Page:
We know that social media and depression are in some way linked, but why is this so? Well, according to Igor Pantic, MD, Ph.D.[6], social media use skews your perception about other people’s lives and traits. To explain this further, most people like to portray an idealized image of their lives, personal traits, and appearance on sites like Facebook and Instagram. If you confuse this idealized image with reality, you may be under the false impression that everyone is better than you which can crush your self-esteem and lead to depression. This is especially true for teens and young adults who are more likely to compare themselves to others. If you already suffer from low self-esteem, the illusion that everyone has it better off than you will just make you feel worse.

Causing Social Isolation and Other Negative Emotions

Another commonly cited reason for the negative impact of social media on mental health is its link with social isolation. Depressed people are more likely to isolate themselves socially and chose only to interact indirectly through social media platforms. But communication online tends to be superficial and is lacking when compared to real-life interaction explains Panic. What this means is not that social media leads to isolation but the other way around, possibly explaining why we find so many depressed persons on these sites.

Lastly, social media use may generate negative emotions in you like envy, jealousy, dislike, loneliness, and many others and this may worsen your depressive symptoms.

Why We Need to Take This Seriously

Both depression and social media use are on the rise according to epidemiological studies. Since each one has an impact on the other, we have to start thinking of healthier ways to use social media. Teens and young adults are especially vulnerable to the negative impact of social media on mental health.

Advice on Social Media Use

Although these findings did not provide any cause-effect explanation regarding Facebook and depression[7], they still do prove that social media use may not be a good way to handle depression. For this reason, the leading authors of these studies gave some suggestions as to how clinicians and people can make use of such findings.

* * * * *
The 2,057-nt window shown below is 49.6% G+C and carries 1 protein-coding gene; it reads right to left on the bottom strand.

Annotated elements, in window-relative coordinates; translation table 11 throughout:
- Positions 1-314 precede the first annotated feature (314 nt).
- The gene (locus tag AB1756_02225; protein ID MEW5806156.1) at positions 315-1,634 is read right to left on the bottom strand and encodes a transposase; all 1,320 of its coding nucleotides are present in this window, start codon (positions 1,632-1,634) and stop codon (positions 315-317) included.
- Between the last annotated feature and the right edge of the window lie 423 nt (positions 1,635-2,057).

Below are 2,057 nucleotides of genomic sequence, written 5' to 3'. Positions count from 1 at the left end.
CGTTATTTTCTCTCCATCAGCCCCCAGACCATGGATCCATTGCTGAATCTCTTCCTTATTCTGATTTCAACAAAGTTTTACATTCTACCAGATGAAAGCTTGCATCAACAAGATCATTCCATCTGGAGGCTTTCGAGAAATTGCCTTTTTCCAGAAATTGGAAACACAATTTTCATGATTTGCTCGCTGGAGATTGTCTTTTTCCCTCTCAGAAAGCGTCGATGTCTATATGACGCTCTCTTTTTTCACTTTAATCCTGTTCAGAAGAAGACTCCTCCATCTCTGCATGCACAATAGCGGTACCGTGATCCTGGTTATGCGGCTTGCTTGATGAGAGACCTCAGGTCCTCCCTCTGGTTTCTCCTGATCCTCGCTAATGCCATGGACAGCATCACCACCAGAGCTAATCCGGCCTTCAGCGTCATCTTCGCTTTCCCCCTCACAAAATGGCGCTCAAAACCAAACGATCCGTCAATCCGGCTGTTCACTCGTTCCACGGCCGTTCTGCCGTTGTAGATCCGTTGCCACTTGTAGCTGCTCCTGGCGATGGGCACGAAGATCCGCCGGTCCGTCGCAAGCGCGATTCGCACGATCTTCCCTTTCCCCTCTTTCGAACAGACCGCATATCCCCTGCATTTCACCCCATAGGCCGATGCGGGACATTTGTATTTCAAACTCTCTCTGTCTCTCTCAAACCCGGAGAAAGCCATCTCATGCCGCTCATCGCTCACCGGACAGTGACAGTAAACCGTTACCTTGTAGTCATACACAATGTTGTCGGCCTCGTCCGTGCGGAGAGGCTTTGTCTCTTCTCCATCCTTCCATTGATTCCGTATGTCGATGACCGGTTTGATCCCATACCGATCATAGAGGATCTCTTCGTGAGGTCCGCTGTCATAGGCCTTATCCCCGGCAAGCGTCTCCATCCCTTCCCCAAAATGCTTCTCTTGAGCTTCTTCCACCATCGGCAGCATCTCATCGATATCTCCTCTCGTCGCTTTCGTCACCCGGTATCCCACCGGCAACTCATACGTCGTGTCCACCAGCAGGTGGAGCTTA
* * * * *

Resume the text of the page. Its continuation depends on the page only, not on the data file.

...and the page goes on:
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One suggestion is that clinicians should ask patients about their social media habits. Then they can advise them on how to change their outlook on social media use or even suggest limiting their time spent on social media.

Some social media users may also exhibit addictive behavior; they may spend too much time due to compulsive urges. Any compulsive behavior is bound to lead to feelings of guilt which can worsen depressive symptoms.

Having Unhealthy Relationship with Social Media

If you feel like your relationship with social media is unhealthy, then consider the advice on healthy social media use provided by psychology experts from Links Psychology[8]:

Avoid negative social comparison – always keep in mind that how people portray themselves and their lives on social media is not a realistic picture, but rather an idealized one. Also, avoid comparing yourself to others because this behavior can lead to negative self-talk.

Remember that social media is not a replacement for real life – Social media is great for staying in touch and having fun, but it should never replace real-world interactions.

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Avoid releasing personal information – For your safety and privacy, make sure to be careful with what you post online.

Report users who bully and harass you – It’s easy to be a bully in the anonymous and distant world of social media. Don’t take such offense personally and report those who abuse social media to harass others.

The bits of advice listed above can help you establish a healthy relationship with social media. Always keep these things in mind to avoid losing an objective perspective of what social media is and how it is different from real life. If you are currently suffering from depression, talk to your doctor about what is bothering you so that you can get the treatment you need to get better. Tell your doctor about your social media use and see if they could give you some advice on this topic.

Reference